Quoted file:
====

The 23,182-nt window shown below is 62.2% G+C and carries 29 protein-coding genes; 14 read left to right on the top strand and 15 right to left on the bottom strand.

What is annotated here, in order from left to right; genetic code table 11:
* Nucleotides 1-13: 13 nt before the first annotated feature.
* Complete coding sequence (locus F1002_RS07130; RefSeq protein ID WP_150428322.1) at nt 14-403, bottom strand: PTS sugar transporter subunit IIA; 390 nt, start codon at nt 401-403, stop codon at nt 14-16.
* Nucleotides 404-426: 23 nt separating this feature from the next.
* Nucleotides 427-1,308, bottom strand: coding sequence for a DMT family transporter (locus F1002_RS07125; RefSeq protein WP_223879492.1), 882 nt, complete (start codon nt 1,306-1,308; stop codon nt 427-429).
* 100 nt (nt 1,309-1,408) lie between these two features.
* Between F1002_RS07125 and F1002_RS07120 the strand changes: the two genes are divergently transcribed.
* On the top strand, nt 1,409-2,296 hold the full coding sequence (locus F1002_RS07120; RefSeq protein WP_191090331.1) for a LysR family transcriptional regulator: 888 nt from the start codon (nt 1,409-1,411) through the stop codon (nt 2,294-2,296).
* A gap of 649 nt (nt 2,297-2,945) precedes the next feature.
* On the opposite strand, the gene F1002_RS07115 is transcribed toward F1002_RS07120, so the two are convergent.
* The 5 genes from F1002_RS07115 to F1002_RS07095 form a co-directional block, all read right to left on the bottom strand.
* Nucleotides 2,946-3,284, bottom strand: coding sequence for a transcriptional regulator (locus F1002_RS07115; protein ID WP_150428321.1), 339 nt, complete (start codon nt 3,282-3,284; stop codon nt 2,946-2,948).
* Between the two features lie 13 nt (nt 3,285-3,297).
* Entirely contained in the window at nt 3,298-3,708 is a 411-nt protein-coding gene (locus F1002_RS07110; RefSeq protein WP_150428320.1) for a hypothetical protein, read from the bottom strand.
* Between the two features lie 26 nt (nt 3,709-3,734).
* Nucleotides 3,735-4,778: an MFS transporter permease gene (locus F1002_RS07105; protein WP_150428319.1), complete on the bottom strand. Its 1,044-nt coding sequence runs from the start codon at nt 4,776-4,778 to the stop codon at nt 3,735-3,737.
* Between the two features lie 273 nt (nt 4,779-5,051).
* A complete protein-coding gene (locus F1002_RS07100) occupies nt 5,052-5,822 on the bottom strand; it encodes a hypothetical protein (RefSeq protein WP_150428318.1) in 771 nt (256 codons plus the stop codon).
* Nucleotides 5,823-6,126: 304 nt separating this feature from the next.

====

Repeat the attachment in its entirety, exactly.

The 23,182-nt window shown below is 62.2% G+C and carries 29 protein-coding genes; 14 read left to right on the top strand and 15 right to left on the bottom strand.

What is annotated here, in order from left to right; genetic code table 11:
* Nucleotides 1-13: 13 nt before the first annotated feature.
* Complete coding sequence (locus F1002_RS07130; RefSeq protein ID WP_150428322.1) at nt 14-403, bottom strand: PTS sugar transporter subunit IIA; 390 nt, start codon at nt 401-403, stop codon at nt 14-16.
* Nucleotides 404-426: 23 nt separating this feature from the next.
* Nucleotides 427-1,308, bottom strand: coding sequence for a DMT family transporter (locus F1002_RS07125; RefSeq protein WP_223879492.1), 882 nt, complete (start codon nt 1,306-1,308; stop codon nt 427-429).
* 100 nt (nt 1,309-1,408) lie between these two features.
* Between F1002_RS07125 and F1002_RS07120 the strand changes: the two genes are divergently transcribed.
* On the top strand, nt 1,409-2,296 hold the full coding sequence (locus F1002_RS07120; RefSeq protein WP_191090331.1) for a LysR family transcriptional regulator: 888 nt from the start codon (nt 1,409-1,411) through the stop codon (nt 2,294-2,296).
* A gap of 649 nt (nt 2,297-2,945) precedes the next feature.
* On the opposite strand, the gene F1002_RS07115 is transcribed toward F1002_RS07120, so the two are convergent.
* The 5 genes from F1002_RS07115 to F1002_RS07095 form a co-directional block, all read right to left on the bottom strand.
* Nucleotides 2,946-3,284, bottom strand: coding sequence for a transcriptional regulator (locus F1002_RS07115; protein ID WP_150428321.1), 339 nt, complete (start codon nt 3,282-3,284; stop codon nt 2,946-2,948).
* Between the two features lie 13 nt (nt 3,285-3,297).
* Entirely contained in the window at nt 3,298-3,708 is a 411-nt protein-coding gene (locus F1002_RS07110; RefSeq protein WP_150428320.1) for a hypothetical protein, read from the bottom strand.
* Between the two features lie 26 nt (nt 3,709-3,734).
* Nucleotides 3,735-4,778: an MFS transporter permease gene (locus F1002_RS07105; protein WP_150428319.1), complete on the bottom strand. Its 1,044-nt coding sequence runs from the start codon at nt 4,776-4,778 to the stop codon at nt 3,735-3,737.
* Between the two features lie 273 nt (nt 4,779-5,051).
* A complete protein-coding gene (locus F1002_RS07100) occupies nt 5,052-5,822 on the bottom strand; it encodes a hypothetical protein (RefSeq protein WP_150428318.1) in 771 nt (256 codons plus the stop codon).
* Nucleotides 5,823-6,126: 304 nt separating this feature from the next.